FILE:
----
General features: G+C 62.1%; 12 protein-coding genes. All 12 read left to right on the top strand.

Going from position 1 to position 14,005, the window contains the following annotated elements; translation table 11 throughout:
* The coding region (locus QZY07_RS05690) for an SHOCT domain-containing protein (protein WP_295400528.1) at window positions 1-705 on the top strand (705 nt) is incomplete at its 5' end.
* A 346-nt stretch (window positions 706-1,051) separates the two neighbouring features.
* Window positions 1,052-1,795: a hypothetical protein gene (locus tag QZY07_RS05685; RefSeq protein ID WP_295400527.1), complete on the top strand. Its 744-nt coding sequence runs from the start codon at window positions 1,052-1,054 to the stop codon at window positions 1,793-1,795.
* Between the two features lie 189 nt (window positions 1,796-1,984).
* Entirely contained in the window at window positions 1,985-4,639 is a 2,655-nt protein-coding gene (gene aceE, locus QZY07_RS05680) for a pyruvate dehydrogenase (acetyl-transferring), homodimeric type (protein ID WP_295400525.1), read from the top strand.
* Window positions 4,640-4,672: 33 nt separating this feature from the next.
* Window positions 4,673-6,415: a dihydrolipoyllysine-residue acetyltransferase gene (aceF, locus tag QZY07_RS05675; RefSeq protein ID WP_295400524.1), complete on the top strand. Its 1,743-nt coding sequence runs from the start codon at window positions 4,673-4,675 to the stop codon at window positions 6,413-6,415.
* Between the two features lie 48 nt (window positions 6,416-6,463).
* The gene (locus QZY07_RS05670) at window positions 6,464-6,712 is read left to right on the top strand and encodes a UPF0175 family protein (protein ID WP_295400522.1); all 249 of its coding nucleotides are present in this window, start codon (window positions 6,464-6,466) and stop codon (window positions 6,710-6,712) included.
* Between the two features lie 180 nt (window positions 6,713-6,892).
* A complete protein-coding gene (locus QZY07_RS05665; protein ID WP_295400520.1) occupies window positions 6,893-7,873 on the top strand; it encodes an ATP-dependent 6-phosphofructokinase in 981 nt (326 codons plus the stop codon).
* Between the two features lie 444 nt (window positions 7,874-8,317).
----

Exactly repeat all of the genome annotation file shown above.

General features: G+C 62.1%; 12 protein-coding genes. All 12 read left to right on the top strand.

Going from position 1 to position 14,005, the window contains the following annotated elements; translation table 11 throughout:
* The coding region (locus QZY07_RS05690) for an SHOCT domain-containing protein (protein WP_295400528.1) at window positions 1-705 on the top strand (705 nt) is incomplete at its 5' end.
* A 346-nt stretch (window positions 706-1,051) separates the two neighbouring features.
* Window positions 1,052-1,795: a hypothetical protein gene (locus tag QZY07_RS05685; RefSeq protein ID WP_295400527.1), complete on the top strand. Its 744-nt coding sequence runs from the start codon at window positions 1,052-1,054 to the stop codon at window positions 1,793-1,795.
* Between the two features lie 189 nt (window positions 1,796-1,984).
* Entirely contained in the window at window positions 1,985-4,639 is a 2,655-nt protein-coding gene (gene aceE, locus QZY07_RS05680) for a pyruvate dehydrogenase (acetyl-transferring), homodimeric type (protein ID WP_295400525.1), read from the top strand.
* Window positions 4,640-4,672: 33 nt separating this feature from the next.
* Window positions 4,673-6,415: a dihydrolipoyllysine-residue acetyltransferase gene (aceF, locus tag QZY07_RS05675; RefSeq protein ID WP_295400524.1), complete on the top strand. Its 1,743-nt coding sequence runs from the start codon at window positions 4,673-4,675 to the stop codon at window positions 6,413-6,415.
* Between the two features lie 48 nt (window positions 6,416-6,463).
* The gene (locus QZY07_RS05670) at window positions 6,464-6,712 is read left to right on the top strand and encodes a UPF0175 family protein (protein ID WP_295400522.1); all 249 of its coding nucleotides are present in this window, start codon (window positions 6,464-6,466) and stop codon (window positions 6,710-6,712) included.
* Between the two features lie 180 nt (window positions 6,713-6,892).
* A complete protein-coding gene (locus QZY07_RS05665; protein ID WP_295400520.1) occupies window positions 6,893-7,873 on the top strand; it encodes an ATP-dependent 6-phosphofructokinase in 981 nt (326 codons plus the stop codon).
* Between the two features lie 444 nt (window positions 7,874-8,317).